Here’s a nice little story that illustrates what happens if you overburden a population with regulations. Eventually the spiritless majority will jump off a cliff if required to do so. But a few will refuse. There will always, thank God, be a few.

This incident took place on an evening commuter train in Scotland a few days ago. There was a stand-off between a ticket inspector and a teenager who didn’t have a valid ticket. The train was stopped. The teenager was asked to get off and refused in rich Anglo-Saxon terms.

The inspector said he was only doing his job and as far as he was concerned they could stay there all night. The boy said he didnae gev a feck. But then up jumped Big Man, who’d paid his fare and wanted to get home to his tea. He lifted the lad out of his seat, like he weighed no more than a bag of chips, bundled him off the train and received a round of applause from the passengers who would otherwise be sitting there yet.

The applause has now faded away (except in this house). The boy’s father wants Big Man charged with assault. His son, needless to say, turns out to be a sainted lad, diabetic, studying hard for his exams, who had taken one drink, well, mebbe two and… had been sold the wrong ticket.  Well, caveat emptor as my old Gran used to say.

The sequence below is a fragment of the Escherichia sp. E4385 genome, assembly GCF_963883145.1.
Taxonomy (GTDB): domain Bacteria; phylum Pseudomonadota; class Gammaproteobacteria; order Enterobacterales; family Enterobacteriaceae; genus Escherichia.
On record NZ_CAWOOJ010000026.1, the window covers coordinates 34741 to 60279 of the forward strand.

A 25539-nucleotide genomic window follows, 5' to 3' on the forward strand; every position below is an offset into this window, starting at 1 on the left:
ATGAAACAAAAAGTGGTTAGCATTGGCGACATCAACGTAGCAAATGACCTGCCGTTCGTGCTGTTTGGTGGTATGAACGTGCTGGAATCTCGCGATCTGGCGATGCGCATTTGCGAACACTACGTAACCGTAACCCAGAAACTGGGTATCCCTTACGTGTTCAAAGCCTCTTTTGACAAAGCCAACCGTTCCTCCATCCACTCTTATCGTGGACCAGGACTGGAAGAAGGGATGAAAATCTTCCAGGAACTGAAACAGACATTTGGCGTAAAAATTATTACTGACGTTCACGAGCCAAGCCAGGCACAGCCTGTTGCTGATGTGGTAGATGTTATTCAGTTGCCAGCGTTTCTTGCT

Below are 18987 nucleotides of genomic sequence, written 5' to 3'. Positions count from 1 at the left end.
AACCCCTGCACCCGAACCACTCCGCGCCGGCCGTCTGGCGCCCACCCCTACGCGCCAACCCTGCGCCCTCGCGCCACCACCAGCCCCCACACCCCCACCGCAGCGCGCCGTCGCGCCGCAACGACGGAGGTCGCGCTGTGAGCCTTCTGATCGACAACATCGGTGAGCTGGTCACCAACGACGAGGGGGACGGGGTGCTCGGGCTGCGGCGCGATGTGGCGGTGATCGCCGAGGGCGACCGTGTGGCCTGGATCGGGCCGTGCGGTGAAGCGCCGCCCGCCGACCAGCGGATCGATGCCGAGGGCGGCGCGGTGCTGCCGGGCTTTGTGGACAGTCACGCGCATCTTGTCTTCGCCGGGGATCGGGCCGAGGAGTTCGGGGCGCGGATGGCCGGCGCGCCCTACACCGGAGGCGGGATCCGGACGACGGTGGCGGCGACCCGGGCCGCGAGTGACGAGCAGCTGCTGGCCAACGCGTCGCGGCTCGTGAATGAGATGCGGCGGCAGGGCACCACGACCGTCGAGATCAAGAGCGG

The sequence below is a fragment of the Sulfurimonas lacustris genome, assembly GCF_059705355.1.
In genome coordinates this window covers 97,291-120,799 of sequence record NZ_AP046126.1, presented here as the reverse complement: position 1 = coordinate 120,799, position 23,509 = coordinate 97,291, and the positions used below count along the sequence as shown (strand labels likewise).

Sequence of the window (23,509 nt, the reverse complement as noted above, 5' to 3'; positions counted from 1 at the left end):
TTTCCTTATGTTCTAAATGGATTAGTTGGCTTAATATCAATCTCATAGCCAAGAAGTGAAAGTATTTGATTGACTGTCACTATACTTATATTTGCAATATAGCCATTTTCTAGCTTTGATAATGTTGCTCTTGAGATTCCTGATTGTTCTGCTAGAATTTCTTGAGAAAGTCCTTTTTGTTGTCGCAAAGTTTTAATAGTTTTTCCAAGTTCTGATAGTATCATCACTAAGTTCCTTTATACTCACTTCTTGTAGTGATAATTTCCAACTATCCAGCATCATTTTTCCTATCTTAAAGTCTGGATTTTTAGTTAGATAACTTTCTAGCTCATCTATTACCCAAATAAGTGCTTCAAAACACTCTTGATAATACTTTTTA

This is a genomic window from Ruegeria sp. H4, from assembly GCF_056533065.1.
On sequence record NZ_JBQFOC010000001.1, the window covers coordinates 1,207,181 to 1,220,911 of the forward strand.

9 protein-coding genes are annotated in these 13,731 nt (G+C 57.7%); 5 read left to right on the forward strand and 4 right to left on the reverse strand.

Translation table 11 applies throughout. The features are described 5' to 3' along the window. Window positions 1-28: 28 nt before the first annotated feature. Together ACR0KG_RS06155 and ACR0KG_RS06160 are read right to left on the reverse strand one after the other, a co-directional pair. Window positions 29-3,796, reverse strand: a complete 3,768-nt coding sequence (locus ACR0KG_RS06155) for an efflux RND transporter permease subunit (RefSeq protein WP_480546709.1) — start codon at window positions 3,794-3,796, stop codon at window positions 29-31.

A robot from Scotrail (a suitably Orwellian name, no?) said, ‘While we welcome support for our zero tolerance stance on anti-social behaviour, our staff are trained in conflict management and therefore members of the public should not… blah blah, baaa baaa, over the cliff ye go….’

Big Man can take comfort that 90 percent of the sheep passengers on that train are grateful to him and would have done the same themselves if only they didn’t fear the consequences of a criminal conviction. Mr F and I were recently on a Eurostar train in a carriage full of drunk German football supporters. They made the other passengers’ journey hell and should have been put off at Ebbsfleet  – can there be a worse fate? – but the staff did bugger all. So there’s conflict-management training for you.

What follows isn’t entirely a non sequitur. For one thing it continues in a Scottish vein. I don’t often recommend movies but The Field of Blood  is worth a look. It captures perfectly the smoke-filled news rooms of yesteryear and features the excellent Peter Capaldi in a cracking cameo role. Here is a wee taster. American viewers will need subtitles to guide them through the Glaswegian accents. For me the film’s most keepable, though admittedly not very useful phrase was ‘getting off at Paisley Gilmour Street’: GlasgaeSpeak for coitus interruptus.

The treasure house of English idiom. If you live to be a hundred you’ll never hear the half it.

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